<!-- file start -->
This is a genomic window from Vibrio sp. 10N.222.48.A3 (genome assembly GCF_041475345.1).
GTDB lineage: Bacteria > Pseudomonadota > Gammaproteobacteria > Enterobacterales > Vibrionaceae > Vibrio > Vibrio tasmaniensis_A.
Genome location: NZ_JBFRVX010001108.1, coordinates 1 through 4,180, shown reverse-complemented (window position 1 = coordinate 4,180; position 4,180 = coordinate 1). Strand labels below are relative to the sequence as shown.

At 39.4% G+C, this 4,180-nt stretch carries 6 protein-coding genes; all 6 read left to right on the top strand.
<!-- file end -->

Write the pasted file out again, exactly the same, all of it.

This is a genomic window from Vibrio sp. 10N.222.48.A3 (genome assembly GCF_041475345.1).
GTDB lineage: Bacteria > Pseudomonadota > Gammaproteobacteria > Enterobacterales > Vibrionaceae > Vibrio > Vibrio tasmaniensis_A.
Genome location: NZ_JBFRVX010001108.1, coordinates 1 through 4,180, shown reverse-complemented (window position 1 = coordinate 4,180; position 4,180 = coordinate 1). Strand labels below are relative to the sequence as shown.

At 39.4% G+C, this 4,180-nt stretch carries 6 protein-coding genes; all 6 read left to right on the top strand.